Here’s what I posted up on Monday about the various election forecasts and predictions:
- Political science forecasting models. October’s issue of PS: Political Science and Politics contained nine statistical forecast models (not including state-level models) of President Obama’s two-party vote total for the 2012 election, made anywhere from 2-10 months before the election. They ranged from a low of 46.9% to a high of 53.8%. The mean of all nine was 50.2%.
- As of 8:00 PM on Election Eve, Nate Silver at FiveThirtyEight is predicting Obama will receive 51.4% of the two-party popular vote.
- As of 9:30 PM on Election Eve, Simon Jackson’s model at Pollster.com is giving Obama 50.6% of the two-party popular vote.
The final popular vote tally, as of noon on Wednesday: 51.1%.
Not a bad showing for the statistics geeks, all around.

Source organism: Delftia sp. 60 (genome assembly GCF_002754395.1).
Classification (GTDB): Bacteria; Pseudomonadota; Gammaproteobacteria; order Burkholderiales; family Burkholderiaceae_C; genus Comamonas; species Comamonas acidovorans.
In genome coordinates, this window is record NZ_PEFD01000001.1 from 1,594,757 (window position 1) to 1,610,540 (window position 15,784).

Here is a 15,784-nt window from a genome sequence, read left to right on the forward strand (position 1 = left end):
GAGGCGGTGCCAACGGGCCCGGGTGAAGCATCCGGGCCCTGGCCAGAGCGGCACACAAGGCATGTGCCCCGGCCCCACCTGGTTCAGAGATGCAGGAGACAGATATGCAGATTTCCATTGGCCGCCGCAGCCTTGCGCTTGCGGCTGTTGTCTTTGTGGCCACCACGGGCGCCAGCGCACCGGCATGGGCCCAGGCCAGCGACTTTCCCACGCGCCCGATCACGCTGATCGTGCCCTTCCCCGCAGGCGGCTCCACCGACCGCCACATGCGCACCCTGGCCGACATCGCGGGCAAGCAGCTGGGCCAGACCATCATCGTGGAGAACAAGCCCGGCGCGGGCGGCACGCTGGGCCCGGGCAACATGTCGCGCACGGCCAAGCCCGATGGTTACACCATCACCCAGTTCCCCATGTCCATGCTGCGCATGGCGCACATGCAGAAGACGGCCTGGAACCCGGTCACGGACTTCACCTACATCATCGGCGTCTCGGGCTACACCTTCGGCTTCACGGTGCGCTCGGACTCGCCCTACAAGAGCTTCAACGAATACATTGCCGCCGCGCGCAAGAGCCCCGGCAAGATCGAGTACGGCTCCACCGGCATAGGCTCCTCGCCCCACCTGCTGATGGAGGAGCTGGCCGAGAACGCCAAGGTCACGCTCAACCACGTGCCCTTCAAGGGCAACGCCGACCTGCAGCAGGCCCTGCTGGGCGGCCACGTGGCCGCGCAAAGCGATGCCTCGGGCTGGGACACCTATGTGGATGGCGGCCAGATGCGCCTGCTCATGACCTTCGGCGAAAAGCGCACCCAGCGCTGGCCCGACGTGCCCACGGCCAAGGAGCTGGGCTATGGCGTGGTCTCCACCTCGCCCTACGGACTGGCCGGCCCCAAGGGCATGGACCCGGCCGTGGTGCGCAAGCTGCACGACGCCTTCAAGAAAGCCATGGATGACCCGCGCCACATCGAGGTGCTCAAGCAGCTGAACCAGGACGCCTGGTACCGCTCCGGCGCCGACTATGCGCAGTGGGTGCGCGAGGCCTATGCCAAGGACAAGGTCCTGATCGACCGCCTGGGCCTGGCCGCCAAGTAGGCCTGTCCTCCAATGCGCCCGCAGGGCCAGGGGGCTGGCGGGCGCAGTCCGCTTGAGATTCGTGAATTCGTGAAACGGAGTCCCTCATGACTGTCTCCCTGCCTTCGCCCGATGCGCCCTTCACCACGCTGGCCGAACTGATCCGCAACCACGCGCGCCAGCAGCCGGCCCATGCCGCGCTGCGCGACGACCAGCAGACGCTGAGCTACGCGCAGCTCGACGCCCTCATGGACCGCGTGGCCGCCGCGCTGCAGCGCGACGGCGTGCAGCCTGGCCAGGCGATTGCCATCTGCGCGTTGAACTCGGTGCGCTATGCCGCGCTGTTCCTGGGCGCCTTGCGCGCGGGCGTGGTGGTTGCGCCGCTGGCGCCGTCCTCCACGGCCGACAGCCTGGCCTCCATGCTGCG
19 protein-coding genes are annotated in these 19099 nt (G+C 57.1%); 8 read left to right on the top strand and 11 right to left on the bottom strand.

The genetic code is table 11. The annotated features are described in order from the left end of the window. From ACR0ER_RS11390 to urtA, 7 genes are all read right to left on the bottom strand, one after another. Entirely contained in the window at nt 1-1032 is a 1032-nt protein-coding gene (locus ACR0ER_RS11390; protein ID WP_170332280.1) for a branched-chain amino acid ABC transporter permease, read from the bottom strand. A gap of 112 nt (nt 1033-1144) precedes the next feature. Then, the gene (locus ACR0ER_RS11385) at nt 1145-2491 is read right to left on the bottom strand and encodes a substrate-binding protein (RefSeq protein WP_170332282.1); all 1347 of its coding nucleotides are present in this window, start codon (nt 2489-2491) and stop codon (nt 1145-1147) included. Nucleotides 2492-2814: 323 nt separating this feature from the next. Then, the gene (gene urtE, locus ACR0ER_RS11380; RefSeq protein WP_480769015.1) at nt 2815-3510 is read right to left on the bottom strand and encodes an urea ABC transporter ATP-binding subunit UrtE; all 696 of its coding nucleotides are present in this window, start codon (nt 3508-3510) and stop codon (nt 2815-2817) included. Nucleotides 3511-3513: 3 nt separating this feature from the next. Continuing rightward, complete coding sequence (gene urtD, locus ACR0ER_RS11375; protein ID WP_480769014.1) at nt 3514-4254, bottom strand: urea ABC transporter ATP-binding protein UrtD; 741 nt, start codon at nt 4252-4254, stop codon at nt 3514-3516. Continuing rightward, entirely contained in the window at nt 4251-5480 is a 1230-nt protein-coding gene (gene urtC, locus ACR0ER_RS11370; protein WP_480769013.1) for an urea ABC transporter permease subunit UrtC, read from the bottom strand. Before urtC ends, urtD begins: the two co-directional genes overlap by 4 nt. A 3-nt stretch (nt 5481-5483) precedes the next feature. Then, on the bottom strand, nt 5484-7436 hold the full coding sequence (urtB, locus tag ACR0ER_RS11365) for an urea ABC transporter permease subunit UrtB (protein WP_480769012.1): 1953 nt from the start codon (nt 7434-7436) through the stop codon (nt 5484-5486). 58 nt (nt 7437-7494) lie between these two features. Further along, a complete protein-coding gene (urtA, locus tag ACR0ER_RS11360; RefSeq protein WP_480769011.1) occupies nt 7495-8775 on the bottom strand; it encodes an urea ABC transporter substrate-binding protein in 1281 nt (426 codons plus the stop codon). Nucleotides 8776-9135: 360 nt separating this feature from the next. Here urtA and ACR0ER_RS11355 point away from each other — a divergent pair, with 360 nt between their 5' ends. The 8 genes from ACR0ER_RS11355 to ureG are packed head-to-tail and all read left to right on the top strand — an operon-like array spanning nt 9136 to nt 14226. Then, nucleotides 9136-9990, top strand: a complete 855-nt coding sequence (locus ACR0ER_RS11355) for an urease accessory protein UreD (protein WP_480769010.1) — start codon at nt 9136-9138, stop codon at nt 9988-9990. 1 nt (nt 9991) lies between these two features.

I should note that the political science forecasting models include only a handful of “election fundamental” variables in their predictions (economic growth, incumbency, foreign conflict, presidential approval, e.g.). These models do not include things like who the candidates are, the conventions, the debates, the campaigns, etc. From a political science perspective, the difference between what the fundamentals would predict and the actual outcome is what can likely be attributed to the campaign events and the candidates. In this case, it’s looking like the campaign ultimately made a difference of… about 0.9% overall (51.1% final outcome minus 50.2% average forecast model prediction).